Or watch our video!
This group of 10 vessels with an onboard Medical Officer also happens to keep the Galapagos waters in mind when it comes to protecting the delicate flora and fauna of each visitor site. Black and grey water are continuously treated aboard this specific group of vessels, too, giving guests a special peace of mind when it comes to enjoying Galapagos responsibly. What’s the difference: Galapagos Cruise or Yacht? There are plenty of boats and cruise options in the Galapagos, so it might be hard to start planning your trip to the Galapagos Islands. Here we have a few things to take into consideration when choosing between a Galapagos cruise ship (otherwise known as Expedition Vessels) and yachts:
- Galapagos Yachts: These are ideal for a comfortable stay and exploration of the islands. Yachts offer comfortable social areas and, on average, around 24 cabins for up to 48 guests. Water stability and luxury are their key features.
- Galapagos Cruises: All the commodities are covered and exploration activities are abundant. Cruise ships include a restaurant, numerous, spacious social areas, and a gym, among other features. They usually have, on average, around 50 cabins for up to 90 guests.
Explore the Galapagos Properly
Does your Galapagos cruise provide you with the exploration tools you’ll need to properly experience Galapagos?
Because it just so happens that only 8 cruises in Galapagos provide their guests with the full list of exploratory tools, such as glass-bottom boats, kayaks, paddleboards, and snorkeling gear. Don’t forget: the Galapagos Islands are an EXPEDITION DESTINATION that is meant to be experienced in as many different ways as possible! This hack actually ties in quite nicely with our first hack, given none of these activities would be as enticing as they are if you didn’t have the freedom to pick from the numerous different ways that these vessels offer for exploring the islands. Not in the mood to get wet, but still curious about the underwater world of Galapagos? Glass-bottom boats are here to save your visit! All while other guests are equally free to plunge into the water and snorkel around, or glide above it on a kayak in their own group with a guide!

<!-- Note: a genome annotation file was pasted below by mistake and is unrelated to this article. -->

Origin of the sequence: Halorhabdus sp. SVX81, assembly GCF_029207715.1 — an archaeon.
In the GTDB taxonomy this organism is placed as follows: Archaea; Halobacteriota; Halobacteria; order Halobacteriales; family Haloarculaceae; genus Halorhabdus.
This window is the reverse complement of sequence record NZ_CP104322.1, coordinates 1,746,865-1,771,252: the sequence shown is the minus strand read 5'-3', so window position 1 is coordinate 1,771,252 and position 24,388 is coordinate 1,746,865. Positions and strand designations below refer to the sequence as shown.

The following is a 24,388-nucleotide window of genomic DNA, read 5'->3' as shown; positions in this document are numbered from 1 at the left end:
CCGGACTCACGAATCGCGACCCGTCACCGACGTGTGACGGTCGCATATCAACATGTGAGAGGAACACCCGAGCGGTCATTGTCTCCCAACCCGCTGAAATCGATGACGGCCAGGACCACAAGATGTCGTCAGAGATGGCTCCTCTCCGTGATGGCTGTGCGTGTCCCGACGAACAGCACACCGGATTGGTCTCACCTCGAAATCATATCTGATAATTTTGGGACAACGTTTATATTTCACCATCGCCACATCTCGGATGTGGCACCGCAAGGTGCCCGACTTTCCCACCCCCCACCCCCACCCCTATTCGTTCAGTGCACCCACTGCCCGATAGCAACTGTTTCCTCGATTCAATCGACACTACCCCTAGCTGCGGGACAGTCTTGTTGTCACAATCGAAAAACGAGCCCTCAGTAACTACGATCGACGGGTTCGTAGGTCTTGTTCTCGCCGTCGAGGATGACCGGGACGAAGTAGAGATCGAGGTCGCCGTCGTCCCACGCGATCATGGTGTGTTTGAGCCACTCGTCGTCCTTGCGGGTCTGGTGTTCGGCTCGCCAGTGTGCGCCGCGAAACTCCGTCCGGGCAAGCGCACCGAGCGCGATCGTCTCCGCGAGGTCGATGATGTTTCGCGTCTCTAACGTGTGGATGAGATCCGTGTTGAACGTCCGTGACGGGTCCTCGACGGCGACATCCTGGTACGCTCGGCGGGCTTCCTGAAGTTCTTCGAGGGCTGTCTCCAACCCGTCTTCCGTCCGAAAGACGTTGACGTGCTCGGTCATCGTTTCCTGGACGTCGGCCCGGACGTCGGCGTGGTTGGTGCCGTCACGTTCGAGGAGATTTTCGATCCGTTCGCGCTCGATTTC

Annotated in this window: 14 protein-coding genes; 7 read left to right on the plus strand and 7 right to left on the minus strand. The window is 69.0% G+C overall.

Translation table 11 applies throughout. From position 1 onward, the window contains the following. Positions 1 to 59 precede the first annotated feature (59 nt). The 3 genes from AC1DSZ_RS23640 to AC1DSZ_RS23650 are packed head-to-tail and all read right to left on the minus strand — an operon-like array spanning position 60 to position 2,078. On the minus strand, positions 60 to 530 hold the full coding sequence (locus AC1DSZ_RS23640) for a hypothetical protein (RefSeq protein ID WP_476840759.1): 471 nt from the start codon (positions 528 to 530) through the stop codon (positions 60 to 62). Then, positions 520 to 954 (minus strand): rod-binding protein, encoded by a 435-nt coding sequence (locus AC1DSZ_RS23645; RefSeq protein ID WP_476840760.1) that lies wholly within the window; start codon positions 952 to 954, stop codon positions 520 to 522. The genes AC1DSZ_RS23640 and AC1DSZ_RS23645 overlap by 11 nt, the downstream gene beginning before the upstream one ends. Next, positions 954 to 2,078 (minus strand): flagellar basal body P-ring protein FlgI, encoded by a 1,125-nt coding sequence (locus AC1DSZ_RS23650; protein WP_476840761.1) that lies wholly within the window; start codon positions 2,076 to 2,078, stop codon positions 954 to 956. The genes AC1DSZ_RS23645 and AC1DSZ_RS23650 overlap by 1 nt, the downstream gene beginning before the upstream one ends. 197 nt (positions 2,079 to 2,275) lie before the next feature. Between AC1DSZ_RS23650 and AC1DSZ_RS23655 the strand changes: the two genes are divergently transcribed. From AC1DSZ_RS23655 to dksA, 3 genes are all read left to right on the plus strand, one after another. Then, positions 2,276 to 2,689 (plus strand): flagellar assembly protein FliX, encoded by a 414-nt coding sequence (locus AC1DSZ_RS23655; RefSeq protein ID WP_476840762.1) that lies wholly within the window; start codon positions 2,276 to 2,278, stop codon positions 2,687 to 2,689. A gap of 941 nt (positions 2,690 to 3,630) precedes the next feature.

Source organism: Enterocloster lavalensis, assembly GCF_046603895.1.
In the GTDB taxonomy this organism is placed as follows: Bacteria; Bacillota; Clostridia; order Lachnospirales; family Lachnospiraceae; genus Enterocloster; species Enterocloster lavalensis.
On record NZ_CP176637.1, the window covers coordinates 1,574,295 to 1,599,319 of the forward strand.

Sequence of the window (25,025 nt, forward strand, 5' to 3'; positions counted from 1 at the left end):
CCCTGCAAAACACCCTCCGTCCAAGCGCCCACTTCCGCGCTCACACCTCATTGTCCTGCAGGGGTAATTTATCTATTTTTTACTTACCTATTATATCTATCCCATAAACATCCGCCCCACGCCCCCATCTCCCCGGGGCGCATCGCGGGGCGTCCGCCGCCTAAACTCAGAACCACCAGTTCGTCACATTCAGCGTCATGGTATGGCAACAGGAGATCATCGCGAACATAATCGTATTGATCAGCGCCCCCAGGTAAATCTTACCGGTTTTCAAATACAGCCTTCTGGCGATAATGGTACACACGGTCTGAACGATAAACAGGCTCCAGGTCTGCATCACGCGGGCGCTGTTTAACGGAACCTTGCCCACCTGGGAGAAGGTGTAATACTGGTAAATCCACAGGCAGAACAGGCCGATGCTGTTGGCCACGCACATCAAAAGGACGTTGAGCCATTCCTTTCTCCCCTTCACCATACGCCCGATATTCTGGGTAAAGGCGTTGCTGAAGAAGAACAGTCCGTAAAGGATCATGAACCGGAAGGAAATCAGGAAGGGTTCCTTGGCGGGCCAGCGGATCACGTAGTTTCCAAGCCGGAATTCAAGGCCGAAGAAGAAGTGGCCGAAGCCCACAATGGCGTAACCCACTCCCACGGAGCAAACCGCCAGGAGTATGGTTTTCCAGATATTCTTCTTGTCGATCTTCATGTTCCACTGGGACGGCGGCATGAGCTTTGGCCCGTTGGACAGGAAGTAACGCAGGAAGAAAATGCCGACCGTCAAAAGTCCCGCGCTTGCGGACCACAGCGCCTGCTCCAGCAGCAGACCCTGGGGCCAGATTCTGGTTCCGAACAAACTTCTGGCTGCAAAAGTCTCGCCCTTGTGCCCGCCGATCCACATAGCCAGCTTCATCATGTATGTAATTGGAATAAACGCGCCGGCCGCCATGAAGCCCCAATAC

Final, Bonus Hacks for Choosing the Best Galapagos Cruise
And now that you have those 3 hacks under your belt when it comes to choosing the best Galapagos cruise, join us in our twitter poll and let us know how you feel about the following:
You’re now ready to choose your Galapagos Cruise. Embark on an unbelievable journey NOW!
With parents that worked for the U.S. Foreign Service up until he graduated from high school, Chris was raised to have the heart of a nomad throughout his life. He has resided in Honduras, Guatemala, Colombia, Panama, and Ecuador throughout his years, and just recently spent the past four up in Canada finishing his Bachelor’s Degree in Philosophy & English at the University of British Columbia. He is now devoted to writing about all things related to travel in the Galapagos Islands, Ecuador, Peru, and Colombia.